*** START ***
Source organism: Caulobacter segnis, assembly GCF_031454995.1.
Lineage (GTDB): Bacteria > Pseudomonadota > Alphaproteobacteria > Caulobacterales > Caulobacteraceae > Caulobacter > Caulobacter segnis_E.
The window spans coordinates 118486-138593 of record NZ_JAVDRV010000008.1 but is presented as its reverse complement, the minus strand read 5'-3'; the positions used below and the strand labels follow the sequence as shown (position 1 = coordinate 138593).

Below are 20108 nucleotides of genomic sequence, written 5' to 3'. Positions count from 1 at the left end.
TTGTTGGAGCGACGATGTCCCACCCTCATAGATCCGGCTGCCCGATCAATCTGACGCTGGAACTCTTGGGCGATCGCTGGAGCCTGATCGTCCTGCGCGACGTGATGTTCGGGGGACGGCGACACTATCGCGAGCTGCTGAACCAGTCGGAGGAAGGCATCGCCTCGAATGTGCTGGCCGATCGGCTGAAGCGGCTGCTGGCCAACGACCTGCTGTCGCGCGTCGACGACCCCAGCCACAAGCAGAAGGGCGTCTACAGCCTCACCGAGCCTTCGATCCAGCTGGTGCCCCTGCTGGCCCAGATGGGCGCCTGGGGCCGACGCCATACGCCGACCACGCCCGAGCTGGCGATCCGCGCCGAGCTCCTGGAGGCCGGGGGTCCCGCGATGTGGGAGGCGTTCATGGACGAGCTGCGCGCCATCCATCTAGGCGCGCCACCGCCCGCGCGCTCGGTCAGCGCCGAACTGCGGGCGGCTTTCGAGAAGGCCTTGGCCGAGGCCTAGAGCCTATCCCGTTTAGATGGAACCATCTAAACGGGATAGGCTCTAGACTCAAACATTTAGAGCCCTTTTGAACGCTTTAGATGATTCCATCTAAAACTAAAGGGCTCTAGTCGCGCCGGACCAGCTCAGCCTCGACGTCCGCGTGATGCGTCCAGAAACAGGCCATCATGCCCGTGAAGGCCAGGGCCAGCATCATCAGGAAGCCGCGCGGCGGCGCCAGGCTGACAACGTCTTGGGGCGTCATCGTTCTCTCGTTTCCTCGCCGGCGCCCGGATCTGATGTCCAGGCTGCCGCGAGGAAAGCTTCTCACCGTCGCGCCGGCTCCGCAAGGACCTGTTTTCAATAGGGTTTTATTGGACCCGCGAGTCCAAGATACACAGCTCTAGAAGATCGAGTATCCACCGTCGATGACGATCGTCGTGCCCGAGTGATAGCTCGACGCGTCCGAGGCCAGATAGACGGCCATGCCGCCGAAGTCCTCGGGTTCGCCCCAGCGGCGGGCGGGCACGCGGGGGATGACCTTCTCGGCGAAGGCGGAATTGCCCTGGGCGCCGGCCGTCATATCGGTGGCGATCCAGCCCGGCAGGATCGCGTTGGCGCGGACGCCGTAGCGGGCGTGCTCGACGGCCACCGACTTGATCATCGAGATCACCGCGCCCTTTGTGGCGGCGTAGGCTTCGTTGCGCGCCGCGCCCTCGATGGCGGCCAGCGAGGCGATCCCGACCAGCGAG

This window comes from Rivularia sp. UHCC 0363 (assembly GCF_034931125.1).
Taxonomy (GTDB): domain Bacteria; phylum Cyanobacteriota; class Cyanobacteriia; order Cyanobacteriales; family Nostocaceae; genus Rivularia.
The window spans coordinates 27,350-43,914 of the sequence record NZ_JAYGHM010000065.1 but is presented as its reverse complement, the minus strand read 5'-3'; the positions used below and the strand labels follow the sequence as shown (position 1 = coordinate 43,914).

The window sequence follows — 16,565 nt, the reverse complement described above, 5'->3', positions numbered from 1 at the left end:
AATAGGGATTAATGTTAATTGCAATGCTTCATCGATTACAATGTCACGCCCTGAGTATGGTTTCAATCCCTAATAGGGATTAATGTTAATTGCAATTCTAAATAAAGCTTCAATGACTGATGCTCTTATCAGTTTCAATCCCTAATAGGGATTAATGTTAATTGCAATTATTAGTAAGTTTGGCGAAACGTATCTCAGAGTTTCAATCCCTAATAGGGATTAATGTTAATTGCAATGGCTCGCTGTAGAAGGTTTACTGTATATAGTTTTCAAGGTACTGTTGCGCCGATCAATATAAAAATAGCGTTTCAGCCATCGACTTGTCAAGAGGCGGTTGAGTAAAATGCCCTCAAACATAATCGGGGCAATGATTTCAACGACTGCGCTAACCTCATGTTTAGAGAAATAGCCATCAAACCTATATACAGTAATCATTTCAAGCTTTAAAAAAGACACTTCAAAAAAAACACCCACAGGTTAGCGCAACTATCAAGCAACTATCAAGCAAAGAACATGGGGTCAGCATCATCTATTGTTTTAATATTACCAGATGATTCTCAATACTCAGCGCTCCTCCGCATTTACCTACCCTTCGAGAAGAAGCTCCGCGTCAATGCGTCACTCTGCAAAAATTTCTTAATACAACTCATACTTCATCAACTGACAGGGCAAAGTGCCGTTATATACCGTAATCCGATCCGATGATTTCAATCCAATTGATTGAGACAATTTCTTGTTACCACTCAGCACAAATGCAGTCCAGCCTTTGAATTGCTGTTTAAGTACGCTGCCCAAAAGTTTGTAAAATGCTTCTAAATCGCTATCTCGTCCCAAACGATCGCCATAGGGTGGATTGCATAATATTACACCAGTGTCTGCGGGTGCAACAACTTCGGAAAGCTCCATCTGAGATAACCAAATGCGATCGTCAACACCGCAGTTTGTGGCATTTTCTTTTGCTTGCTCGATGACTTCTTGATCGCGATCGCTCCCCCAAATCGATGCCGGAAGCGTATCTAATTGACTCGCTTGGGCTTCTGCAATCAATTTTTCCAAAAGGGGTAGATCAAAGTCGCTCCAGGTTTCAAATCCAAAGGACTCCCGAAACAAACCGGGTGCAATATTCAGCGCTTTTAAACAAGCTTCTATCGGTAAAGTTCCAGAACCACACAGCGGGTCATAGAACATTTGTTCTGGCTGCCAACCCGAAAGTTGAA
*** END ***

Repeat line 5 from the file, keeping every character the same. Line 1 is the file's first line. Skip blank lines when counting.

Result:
TTGTTGGAGCGACGATGTCCCACCCTCATAGATCCGGCTGCCCGATCAATCTGACGCTGGAACTCTTGGGCGATCGCTGGAGCCTGATCGTCCTGCGCGACGTGATGTTCGGGGGACGGCGACACTATCGCGAGCTGCTGAACCAGTCGGAGGAAGGCATCGCCTCGAATGTGCTGGCCGATCGGCTGAAGCGGCTGCTGGCCAACGACCTGCTGTCGCGCGTCGACGACCCCAGCCACAAGCAGAAGGGCGTCTACAGCCTCACCGAGCCTTCGATCCAGCTGGTGCCCCTGCTGGCCCAGATGGGCGCCTGGGGCCGACGCCATACGCCGACCACGCCCGAGCTGGCGATCCGCGCCGAGCTCCTGGAGGCCGGGGGTCCCGCGATGTGGGAGGCGTTCATGGACGAGCTGCGCGCCATCCATCTAGGCGCGCCACCGCCCGCGCGCTCGGTCAGCGCCGAACTGCGGGCGGCTTTCGAGAAGGCCTTGGCCGAGGCCTAGAGCCTATCCCGTTTAGATGGAACCATCTAAACGGGATAGGCTCTAGACTCAAACATTTAGAGCCCTTTTGAACGCTTTAGATGATTCCATCTAAAACTAAAGGGCTCTAGTCGCGCCGGACCAGCTCAGCCTCGACGTCCGCGTGATGCGTCCAGAAACAGGCCATCATGCCCGTGAAGGCCAGGGCCAGCATCATCAGGAAGCCGCGCGGCGGCGCCAGGCTGACAACGTCTTGGGGCGTCATCGTTCTCTCGTTTCCTCGCCGGCGCCCGGATCTGATGTCCAGGCTGCCGCGAGGAAAGCTTCTCACCGTCGCGCCGGCTCCGCAAGGACCTGTTTTCAATAGGGTTTTATTGGACCCGCGAGTCCAAGATACACAGCTCTAGAAGATCGAGTATCCACCGTCGATGACGATCGTCGTGCCCGAGTGATAGCTCGACGCGTCCGAGGCCAGATAGACGGCCATGCCGCCGAAGTCCTCGGGTTCGCCCCAGCGGCGGGCGGGCACGCGGGGGATGACCTTCTCGGCGAAGGCGGAATTGCCCTGGGCGCCGGCCGTCATATCGGTGGCGATCCAGCCCGGCAGGATCGCGTTGGCGCGGACGCCGTAGCGGGCGTGCTCGACGGCCACCGACTTGATCATCGAGATCACCGCGCCCTTTGTGGCGGCGTAGGCTTCGTTGCGCGCCGCGCCCTCGATGGCGGCCAGCGAGGCGATCCCGACCAGCGAG